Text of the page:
This could be done by presenting a petition, a time-honoured method carried to an all-time historical high (the 1.28m signatures on the 1839 comfortably exceeded the total of any previous petition presented to Parliament). During the campaign for Catholic emancipation in the 1820s, such peaceful agitation had ultimately been successful, and during the Reform Crisis of the early 1830s popular leverage had been mobilised in the form of mass demonstrations sometimes accompanied by rioting. These were precedents on which the Chartists drew, although in both cases such external pressure had been accompanied by considerable support for change within the political nation.
Between 4 February and 6 September the Convention sat, variously in London and in Birmingham, and represented, at least theoretically, the sovereign power of the Chartist movement. Most Chartists put their faith in its ability to navigate the realisation of the six points. During this time it oversaw the finalisation of the National Petition and its transfer on 7 May to sympathetic radical MPs (Thomas Attwood of Birmingham and John Fielden of Oldham) who were to present it to Parliament (this duly took place on 14 June). The Convention also debated possible courses of action – ‘ulterior measures’ - should the petition be rejected by the Commons, as was widely predicted. Unfortunately it had great difficulty in reaching consensus on a course of action, and was beset by various controversies, often centred on responses to threats of violence or outbreaks of civil disorder, as occurred in Llanidloes in April and May 1839 and in the Bull ring in Birmingham in July. This meant that when the Commons rejected the motion to establish a committee of the whole House to consider the first National Petition by 235 votes to 46 on 12 July, the Convention had no immediate or convincing response.
Indeed, when the ruling classes refused to be intimidated and rejected the national petition in 1839, the Chartists’ bluff was called. The discussion of ‘ulterior measures’ encompassed a general strike (‘the sacred month’), the withdrawal of funds from the banks to precipitate a financial crisis, refusing to buy taxed goods, and exclusive dealing / trading with sympathetic shopkeepers only, but there was no agreement on how to proceed, and proposals to begin a ‘sacred month’ were eventually set aside for three days of protest meetings, but there was considerable disorientation and division among the Chartist leadership as to how to proceed, a situation exacerbated by the arrest and imprisonment of a number of prominent figures in the movement, including Joseph Rayner Stephens, Henry Vincent, William Lovett and John Collins. J. T. Ward, a relatively unsympathetic historian of Chartism, suggests that the movement ‘disintegrated’ in the summer of 1839, the Convention breaking up in disorder on 6 September, but it is difficult to disagree with him. (2)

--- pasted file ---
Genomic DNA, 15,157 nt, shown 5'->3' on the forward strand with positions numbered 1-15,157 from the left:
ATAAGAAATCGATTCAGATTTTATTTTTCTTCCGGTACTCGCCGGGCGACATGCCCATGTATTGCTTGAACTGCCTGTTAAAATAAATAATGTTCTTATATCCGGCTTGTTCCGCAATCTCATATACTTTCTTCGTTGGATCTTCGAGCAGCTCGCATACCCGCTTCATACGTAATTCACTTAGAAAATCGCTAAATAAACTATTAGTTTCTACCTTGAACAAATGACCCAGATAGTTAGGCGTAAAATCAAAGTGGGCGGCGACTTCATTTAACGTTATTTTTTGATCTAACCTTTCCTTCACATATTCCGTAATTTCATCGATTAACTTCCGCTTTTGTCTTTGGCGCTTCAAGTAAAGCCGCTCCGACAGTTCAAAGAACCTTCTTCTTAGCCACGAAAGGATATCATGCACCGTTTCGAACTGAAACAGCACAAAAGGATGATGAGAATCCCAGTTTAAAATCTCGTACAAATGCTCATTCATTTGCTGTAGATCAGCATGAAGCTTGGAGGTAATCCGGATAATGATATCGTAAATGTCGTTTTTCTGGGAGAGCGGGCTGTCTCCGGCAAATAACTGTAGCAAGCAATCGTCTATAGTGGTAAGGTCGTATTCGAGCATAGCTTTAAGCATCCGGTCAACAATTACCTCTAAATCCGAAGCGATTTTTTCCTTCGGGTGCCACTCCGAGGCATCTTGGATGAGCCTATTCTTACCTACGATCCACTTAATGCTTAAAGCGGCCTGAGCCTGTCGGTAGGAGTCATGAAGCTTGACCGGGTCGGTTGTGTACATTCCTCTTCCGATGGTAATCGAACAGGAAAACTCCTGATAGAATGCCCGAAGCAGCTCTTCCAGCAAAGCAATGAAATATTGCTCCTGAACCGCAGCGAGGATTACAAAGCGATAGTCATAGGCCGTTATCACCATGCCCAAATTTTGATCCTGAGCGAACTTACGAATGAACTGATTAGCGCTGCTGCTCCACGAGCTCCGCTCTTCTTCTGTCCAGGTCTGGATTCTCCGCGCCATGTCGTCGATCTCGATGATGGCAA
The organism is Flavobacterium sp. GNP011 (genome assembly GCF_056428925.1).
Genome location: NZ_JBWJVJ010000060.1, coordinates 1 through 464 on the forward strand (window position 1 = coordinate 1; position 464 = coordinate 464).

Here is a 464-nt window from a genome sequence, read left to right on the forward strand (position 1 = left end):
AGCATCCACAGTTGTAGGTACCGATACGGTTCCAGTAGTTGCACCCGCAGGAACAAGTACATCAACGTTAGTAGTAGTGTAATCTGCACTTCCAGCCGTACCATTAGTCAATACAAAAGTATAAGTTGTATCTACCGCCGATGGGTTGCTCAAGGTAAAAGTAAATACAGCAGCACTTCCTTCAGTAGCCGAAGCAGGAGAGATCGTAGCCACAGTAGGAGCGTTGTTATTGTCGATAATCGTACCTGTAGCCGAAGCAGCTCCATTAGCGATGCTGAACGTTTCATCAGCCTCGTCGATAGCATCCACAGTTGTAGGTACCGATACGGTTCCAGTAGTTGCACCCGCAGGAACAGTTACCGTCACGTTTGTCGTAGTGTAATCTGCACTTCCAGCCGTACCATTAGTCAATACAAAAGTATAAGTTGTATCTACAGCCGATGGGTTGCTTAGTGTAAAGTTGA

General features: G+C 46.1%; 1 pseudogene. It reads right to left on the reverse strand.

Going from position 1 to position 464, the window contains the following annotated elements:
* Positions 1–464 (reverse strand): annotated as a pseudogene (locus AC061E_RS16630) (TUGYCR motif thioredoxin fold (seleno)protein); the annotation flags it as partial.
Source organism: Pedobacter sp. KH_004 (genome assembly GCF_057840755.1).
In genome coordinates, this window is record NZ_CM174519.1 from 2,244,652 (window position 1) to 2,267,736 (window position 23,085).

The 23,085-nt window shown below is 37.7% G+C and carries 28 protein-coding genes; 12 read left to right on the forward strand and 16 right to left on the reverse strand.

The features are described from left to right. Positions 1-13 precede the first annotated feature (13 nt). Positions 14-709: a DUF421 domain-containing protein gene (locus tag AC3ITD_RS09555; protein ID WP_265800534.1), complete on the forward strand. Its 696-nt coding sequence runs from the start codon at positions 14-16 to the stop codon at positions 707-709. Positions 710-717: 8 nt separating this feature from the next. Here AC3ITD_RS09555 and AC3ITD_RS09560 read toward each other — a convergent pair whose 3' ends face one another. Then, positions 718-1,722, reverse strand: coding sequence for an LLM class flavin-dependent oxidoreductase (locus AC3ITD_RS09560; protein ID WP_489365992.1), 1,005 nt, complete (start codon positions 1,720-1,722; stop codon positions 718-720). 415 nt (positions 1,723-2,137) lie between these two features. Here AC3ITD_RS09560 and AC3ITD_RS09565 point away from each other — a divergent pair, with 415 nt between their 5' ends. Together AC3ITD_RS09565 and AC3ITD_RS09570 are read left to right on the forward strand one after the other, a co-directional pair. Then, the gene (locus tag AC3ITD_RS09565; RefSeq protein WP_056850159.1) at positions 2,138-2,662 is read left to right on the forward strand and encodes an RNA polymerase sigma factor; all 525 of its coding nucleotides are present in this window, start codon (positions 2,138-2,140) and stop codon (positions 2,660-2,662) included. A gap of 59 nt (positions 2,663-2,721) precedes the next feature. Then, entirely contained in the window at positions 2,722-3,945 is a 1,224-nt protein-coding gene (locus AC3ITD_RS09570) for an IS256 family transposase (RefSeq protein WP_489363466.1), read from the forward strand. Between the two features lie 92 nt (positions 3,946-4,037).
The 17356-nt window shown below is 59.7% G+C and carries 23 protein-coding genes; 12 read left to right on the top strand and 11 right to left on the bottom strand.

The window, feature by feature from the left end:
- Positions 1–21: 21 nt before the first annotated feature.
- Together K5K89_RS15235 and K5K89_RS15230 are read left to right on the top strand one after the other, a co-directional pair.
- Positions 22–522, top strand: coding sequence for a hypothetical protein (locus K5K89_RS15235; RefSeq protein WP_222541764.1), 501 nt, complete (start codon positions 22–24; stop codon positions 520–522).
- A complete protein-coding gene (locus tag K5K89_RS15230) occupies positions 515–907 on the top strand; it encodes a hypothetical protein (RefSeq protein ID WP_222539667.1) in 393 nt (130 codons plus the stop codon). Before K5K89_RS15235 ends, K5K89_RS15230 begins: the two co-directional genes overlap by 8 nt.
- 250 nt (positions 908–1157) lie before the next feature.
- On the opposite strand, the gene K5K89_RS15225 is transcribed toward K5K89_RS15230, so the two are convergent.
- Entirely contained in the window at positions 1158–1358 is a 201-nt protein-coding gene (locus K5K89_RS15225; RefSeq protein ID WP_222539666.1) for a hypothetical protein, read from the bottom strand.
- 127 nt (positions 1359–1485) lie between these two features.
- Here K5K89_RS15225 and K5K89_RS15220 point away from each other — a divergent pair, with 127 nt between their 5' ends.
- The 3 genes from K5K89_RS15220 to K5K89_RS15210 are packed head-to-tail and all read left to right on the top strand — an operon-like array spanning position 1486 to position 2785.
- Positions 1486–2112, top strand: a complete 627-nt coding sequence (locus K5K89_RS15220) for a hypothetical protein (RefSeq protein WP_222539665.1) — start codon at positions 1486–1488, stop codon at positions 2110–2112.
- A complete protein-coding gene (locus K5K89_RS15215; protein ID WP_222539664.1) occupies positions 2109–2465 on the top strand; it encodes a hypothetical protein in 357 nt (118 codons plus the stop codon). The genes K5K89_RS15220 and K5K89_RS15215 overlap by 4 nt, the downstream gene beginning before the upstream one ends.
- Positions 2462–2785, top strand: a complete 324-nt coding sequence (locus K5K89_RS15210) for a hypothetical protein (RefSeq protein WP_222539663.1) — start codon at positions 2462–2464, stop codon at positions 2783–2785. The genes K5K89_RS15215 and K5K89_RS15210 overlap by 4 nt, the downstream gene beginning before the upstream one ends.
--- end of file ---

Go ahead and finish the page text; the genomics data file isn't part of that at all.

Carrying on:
What followed in the autumn and early winter of 1839 was a period of great tension, with the authorities becoming more active in harassing, restricting and arresting Chartist activists, and certain Chartist leaders responding with inflammatory rhetoric and, evidently, plans for insurrections of various designs. This came to a head with the Newport Rising of Sunday 3rd and Monday 4th November. This was the most serious manifestation of physical force Chartism in the history of the movement. The Battle of the Westgate clearly resulted in the defeat and confusion of the Chartists and, whatever rose-tinted romantic spectacles we might view it through today, it ended in a disastrous failure that completely discredited any insurrectionary strategy and alienated many potential allies.
The trial for high treason of the Rising’s leaders (which began in December), their conviction (in early January 1840), and the commutation on 1 February of the death sentences passed on 19 January to transportation to Australia, went some way towards rescuing the ‘cause’ of Chartism in that it highlighted the dignity of John Frost in particular, and mobilised sympathy for those on trial. It also clouded the historical record in that the defence case sought to deny that the Rising had been a genuine attempt at insurrection, instead preferring to characterise it as a ‘riot’, which was a less serious crime than treason. Frost and his colleagues declared that they had ‘never entertained any feeling or spirit of hostility against your Majesty’s sacred person, rights, or immunities, nor against the Constitution of your Majesty’s realms as by law established.’ 
It was in the interests of key parties to maintain a ‘conspiracy of silence’: the Chartist leaders in order to give themselves the best chance of avoiding conviction and possibly a capital sentence, and the Government in order to play down the seriousness of the threat. Even Chartist leaders not implicated in the rising who had been prepared to contemplate insurrection or forcible resistance tended to revise their views after Newport, and in subsequent memoirs and correspondence suppress this aspect of their beliefs.